I ran across a peculiar reading of the parable of Dives and Lazarus in the Gospel of Barnabas, as edited and translated from the Italian manuscript into English in the Imperial Library at Vienna by the eminent scholars Lonsdale and Laura Ragg.
What follows is a copy of that parable:
Jesus wept, saying: ‘Woe to those who are servants to their flesh, for they are sure not to have any good in the other life, but only torments for their sins.
I tell you that there was a rich glutton who paid no heed to aught but gluttony, and so every day held a splendid feast. There stood at his gate a poor man by name Lazarus, who was full of wounds, and was fain to have those crumbs that fell from the glutton’s table. But no one gave them to him; nay, all mocked him.
Only the dogs had pity on him, for they licked his wounds.
It came to pass that the poor man died, and the angels carried him to the arms of Abraham our father. The rich man also died, and the devils carried him to the arms of Satan; whereupon, undergoing the greatest torment, he lifted up his eyes and from afar saw Lazarus in the arms of Abraham.
Then cried the rich man: “O father Abraham, have mercy on me, and send Lazarus, who upon his fingers may bring me a drop of water to cool my tongue, which is tormented in this flame.”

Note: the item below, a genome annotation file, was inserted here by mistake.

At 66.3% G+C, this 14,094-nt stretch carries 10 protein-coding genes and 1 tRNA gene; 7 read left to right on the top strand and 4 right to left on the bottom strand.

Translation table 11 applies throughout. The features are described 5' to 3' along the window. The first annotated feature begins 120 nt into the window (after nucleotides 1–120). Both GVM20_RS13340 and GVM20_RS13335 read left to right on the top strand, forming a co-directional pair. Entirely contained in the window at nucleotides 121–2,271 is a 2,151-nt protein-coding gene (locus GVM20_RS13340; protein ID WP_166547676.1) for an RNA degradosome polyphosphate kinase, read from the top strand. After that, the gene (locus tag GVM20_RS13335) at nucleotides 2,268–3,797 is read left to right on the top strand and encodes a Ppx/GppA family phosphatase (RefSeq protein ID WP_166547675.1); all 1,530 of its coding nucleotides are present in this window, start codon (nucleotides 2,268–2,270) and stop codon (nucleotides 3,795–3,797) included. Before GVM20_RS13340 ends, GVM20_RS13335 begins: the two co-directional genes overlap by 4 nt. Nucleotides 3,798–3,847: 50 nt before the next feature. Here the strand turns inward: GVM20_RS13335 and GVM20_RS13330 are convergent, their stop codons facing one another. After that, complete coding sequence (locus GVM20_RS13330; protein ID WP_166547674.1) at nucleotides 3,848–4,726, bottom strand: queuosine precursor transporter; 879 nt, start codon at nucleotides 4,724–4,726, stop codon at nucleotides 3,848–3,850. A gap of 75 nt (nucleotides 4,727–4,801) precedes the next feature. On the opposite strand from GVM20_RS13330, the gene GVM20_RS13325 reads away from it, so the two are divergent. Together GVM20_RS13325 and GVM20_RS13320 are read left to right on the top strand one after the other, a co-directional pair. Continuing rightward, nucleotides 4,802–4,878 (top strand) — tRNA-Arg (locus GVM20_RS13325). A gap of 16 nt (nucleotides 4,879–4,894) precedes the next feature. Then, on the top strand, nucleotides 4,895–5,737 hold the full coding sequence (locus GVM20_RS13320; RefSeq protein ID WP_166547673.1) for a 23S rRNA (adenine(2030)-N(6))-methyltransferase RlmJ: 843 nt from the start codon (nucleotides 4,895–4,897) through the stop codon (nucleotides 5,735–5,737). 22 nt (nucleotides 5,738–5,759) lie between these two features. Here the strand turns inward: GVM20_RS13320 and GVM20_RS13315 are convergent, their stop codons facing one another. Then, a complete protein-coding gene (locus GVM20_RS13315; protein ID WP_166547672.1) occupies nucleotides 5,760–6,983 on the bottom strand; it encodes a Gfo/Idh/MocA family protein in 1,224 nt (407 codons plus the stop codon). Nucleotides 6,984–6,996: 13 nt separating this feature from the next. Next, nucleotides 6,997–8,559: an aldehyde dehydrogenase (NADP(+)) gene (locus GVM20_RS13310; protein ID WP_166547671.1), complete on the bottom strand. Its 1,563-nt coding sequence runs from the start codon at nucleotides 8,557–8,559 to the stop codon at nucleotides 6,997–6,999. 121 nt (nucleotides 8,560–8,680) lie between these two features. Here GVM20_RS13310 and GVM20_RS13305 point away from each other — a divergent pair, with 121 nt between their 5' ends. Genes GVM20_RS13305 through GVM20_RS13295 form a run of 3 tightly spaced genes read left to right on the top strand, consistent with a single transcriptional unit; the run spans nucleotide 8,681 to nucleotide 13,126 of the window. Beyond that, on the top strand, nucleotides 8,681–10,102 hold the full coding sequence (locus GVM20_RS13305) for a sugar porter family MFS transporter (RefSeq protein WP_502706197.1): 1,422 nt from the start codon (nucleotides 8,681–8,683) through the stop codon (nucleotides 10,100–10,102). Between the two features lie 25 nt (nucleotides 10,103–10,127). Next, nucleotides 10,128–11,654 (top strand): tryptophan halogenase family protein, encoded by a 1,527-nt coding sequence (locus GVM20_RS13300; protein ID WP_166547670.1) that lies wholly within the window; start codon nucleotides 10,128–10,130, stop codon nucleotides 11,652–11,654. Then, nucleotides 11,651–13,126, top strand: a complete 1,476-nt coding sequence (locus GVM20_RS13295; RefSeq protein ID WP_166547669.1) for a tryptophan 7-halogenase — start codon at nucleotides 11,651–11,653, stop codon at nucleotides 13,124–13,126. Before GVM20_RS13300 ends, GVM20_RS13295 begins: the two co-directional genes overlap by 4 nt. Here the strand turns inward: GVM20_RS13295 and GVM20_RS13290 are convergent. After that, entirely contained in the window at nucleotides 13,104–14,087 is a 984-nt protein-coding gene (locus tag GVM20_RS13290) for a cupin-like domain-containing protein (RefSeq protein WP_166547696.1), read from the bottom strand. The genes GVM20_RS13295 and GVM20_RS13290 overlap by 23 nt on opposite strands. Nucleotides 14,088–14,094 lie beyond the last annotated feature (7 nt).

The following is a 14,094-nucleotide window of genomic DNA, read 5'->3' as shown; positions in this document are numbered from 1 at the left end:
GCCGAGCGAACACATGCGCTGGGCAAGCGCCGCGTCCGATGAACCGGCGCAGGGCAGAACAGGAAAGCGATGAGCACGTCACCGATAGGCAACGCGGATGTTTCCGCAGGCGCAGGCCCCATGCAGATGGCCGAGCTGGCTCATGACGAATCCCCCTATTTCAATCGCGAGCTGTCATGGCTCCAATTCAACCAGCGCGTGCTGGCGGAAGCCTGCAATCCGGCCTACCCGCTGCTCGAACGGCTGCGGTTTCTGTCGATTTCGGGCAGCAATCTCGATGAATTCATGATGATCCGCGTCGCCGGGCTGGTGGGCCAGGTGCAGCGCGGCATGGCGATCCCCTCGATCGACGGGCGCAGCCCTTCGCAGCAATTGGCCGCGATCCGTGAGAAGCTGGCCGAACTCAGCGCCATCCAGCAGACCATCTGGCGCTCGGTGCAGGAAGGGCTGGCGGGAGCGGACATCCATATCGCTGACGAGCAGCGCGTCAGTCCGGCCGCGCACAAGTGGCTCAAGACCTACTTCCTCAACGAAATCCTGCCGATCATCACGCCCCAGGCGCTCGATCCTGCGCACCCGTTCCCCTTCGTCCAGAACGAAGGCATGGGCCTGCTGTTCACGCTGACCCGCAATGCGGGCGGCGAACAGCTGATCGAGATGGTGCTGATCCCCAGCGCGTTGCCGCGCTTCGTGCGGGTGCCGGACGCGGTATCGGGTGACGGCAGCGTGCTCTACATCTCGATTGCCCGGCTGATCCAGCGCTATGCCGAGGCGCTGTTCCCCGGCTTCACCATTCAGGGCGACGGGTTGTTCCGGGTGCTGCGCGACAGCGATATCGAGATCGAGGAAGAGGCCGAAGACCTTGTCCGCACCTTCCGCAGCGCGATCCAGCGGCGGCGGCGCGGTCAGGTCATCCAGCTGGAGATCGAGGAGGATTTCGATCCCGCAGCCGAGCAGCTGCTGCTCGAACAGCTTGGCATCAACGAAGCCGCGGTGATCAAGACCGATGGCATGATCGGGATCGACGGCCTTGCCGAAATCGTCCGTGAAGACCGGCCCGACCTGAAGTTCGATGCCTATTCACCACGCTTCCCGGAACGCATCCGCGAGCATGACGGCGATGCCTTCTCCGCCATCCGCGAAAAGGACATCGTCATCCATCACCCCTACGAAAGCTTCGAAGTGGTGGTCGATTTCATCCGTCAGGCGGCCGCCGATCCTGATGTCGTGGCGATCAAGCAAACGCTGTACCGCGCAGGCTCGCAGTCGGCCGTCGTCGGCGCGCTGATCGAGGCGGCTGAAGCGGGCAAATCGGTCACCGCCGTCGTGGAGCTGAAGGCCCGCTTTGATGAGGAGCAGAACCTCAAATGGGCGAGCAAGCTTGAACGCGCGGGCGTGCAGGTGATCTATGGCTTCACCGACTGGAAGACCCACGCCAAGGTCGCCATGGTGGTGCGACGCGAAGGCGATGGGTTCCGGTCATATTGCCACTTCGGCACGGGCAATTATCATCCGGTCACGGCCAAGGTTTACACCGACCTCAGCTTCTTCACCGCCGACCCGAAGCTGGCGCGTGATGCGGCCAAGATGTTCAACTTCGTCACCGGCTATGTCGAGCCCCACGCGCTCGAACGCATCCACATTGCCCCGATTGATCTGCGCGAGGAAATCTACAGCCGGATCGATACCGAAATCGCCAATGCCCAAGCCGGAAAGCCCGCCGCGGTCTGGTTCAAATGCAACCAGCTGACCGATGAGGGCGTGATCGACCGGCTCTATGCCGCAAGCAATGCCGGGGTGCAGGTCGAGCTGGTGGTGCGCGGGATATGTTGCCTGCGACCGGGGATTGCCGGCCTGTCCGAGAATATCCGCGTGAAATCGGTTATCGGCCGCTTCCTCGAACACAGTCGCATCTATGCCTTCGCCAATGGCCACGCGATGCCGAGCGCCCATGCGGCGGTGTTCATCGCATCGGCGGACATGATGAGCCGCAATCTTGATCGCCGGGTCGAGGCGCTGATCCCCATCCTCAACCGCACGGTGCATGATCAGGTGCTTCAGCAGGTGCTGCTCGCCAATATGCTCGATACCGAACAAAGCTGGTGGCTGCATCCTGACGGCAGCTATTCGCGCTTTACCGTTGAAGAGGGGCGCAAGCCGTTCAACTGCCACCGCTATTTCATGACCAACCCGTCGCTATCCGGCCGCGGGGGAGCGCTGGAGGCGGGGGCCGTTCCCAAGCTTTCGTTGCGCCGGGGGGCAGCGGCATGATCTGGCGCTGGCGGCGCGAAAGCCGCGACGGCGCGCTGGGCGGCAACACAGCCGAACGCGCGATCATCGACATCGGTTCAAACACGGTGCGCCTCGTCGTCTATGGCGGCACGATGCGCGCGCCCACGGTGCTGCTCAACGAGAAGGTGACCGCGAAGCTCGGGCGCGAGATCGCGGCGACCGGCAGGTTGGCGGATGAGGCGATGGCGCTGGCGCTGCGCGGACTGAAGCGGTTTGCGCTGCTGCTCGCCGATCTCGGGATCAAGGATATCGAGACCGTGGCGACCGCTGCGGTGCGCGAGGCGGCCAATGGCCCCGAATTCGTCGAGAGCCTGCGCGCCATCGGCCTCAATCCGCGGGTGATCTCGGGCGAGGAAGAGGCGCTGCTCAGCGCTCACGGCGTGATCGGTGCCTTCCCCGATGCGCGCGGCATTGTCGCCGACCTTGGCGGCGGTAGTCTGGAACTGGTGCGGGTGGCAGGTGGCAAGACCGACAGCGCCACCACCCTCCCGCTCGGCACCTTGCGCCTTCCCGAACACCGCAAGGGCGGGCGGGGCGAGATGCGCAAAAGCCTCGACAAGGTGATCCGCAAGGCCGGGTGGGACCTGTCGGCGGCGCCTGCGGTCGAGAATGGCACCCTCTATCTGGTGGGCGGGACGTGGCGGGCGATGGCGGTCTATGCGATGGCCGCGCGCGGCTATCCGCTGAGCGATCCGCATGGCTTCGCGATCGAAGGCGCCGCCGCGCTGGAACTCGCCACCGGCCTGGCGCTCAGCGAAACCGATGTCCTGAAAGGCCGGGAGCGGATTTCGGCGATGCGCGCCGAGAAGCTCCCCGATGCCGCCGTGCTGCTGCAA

‘Abraham answered: “Son, remember that thou receivedst thy good in the other life and Lazarus his evil; wherefore now thou shalt be in torment, and Lazarus in consolation.”
‘The rich man cried out again, saying: “O father Abraham, in my house there are three brethren of mine. Therefore send
Lazarus to announce to them how much I am suffering, in order that they may repent and not come hither.” ‘Abraham answered: “They have Moses and the prophets, let them hear them.”
‘The rich man answered: “Nay, father Abraham; but if one dead shall arise they will believe.”
‘Abraham answered: “Whoso believeth not Moses and the prophets will not believe even the dead if they should arise.
‘See then whether the poor are blessed,’ said Jesus, ‘who have patience, and only desire that which is necessary, hating
O wretched they, who bear others to the burial, to give their flesh for food of worms, and do not learn the truth.
So far from it that they live here like immortals, for they build great houses and purchase great revenues and live in pride.’